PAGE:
What is Rheumatoid Arthritis ?


Rheumatoid arthritis is painful swelling, usually of the smaller joints, together with the destruction of tissue around them. It most often begins in early adult life, between the ages of 30 and 40, and, although an attack may subside, it usually flares up again. The cause of this affliction remains unknown. There is a risk with rheumatoid arthritis of crippling or other physical deformities. In children, the condition is known as juvenile rheumatoid arthritis or Still’s Disease.

Clinical features of Rheumatoid Arthritis Onset may be sudden, with inflammation in different joints. More often, however, the onset is gradual with more and more joints becoming inflamed. Tenderness in the affected joints is the most telling physical manifestation. Joints become stiff and swollen, and corresponding joints on both sides of the body are often affected. The stiffness and swelling tend to be worse in the morning or after exercise. Nodules are frequently felt over joints or bones where they are near the skin surface. A person frequently feels unwell and easily becomes fatigued. Rashes and fevers can occur. Joints often become deformed because of damage to the surrounding tissue and because of shortening of tendons. Persons with an acute onset of the disorder display obvious symptoms – fever and considerable joint pain. Those with a milder form of rheumatoid arthritis complain more of stiffness and lethargy.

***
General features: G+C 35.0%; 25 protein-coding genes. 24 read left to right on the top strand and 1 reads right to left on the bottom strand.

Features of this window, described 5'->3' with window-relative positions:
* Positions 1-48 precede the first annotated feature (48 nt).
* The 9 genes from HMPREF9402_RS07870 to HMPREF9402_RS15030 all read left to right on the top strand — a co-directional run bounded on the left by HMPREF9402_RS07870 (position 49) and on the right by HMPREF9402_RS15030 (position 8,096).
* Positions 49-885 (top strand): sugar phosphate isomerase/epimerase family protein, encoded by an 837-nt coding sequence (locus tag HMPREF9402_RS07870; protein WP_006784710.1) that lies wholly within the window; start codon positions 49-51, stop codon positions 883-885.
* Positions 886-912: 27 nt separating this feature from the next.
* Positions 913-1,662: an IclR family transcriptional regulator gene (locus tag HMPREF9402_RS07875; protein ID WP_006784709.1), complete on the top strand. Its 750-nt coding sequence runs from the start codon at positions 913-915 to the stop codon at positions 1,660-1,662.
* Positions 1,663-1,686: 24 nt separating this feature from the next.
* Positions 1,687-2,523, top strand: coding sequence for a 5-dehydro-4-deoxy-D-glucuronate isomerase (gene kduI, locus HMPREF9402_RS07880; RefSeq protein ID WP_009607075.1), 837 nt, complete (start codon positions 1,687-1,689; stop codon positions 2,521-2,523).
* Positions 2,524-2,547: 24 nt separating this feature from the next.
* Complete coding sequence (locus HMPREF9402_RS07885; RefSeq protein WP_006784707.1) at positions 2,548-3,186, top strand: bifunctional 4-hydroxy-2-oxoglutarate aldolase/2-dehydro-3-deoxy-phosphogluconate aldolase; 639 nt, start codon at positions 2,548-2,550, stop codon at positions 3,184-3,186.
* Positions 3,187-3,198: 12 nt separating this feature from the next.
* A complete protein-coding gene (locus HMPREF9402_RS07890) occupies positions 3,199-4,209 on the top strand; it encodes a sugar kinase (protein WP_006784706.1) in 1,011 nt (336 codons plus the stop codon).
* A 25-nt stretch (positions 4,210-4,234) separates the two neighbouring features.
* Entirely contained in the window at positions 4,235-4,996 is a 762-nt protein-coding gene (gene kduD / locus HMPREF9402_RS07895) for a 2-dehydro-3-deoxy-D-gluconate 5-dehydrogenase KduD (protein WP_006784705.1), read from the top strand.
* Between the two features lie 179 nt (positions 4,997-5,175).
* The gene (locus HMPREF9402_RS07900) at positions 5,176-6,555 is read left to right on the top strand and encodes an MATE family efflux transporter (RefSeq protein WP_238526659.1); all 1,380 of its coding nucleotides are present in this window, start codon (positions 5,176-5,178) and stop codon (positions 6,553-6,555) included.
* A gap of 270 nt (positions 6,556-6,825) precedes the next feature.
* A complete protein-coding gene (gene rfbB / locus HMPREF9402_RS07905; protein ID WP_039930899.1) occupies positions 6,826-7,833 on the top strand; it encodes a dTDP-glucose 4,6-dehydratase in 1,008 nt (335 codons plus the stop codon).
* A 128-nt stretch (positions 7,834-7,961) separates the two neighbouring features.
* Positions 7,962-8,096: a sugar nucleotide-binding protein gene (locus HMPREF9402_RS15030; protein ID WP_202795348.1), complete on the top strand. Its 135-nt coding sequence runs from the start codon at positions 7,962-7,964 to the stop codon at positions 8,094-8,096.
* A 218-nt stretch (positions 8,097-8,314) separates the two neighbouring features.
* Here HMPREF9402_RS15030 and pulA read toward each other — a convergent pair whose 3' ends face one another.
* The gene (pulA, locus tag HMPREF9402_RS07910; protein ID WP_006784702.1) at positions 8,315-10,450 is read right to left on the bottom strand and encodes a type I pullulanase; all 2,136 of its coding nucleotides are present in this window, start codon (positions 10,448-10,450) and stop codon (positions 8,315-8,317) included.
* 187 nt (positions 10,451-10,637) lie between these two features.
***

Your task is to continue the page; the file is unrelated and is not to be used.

Treatment for rheumatoid arthritis Bed rest is often prescribed for short periods during the most acute stages of the disease. Anti–inflammatory drugs are an integral part of any long term treatment. Drug treatment usually consists of adequate dosages of aspirin or aspirin–like, anti–inflammatory drugs, such as indomethacin or sulindac. Other forms of drug treatment include injections of gold salts, D–penicillamine, and chloroquine.

Other forms of treatment are there for rheumatoid arthritis Various forms of orthopedic surgery may be performed on joints that have become seriously deformed but in which the active disease has ceased. Minor operations to relieve adhesions or to remove the inflamed synovial membrane (which lines the capsule of a joint and secretes lubricating fluid) may produce considerable improvement. Dramatic progress in replacement surgery now enables surgeons to insert plastic joints in fingers and carry out total joint replacement in the hips and knees. However, many patients cannot benefit from these procedures and may have to rely on specially designed appliances and equipment that can make everyday life simpler. These may include modified eating utensils and walking aids.

Do many patients become disabled? Most patients with rheumatoid arthritis maintain complete functioning of the joints. About 30% are left with some disability, despite appropriate treatment and about 5 to 10% are eventually severely disabled.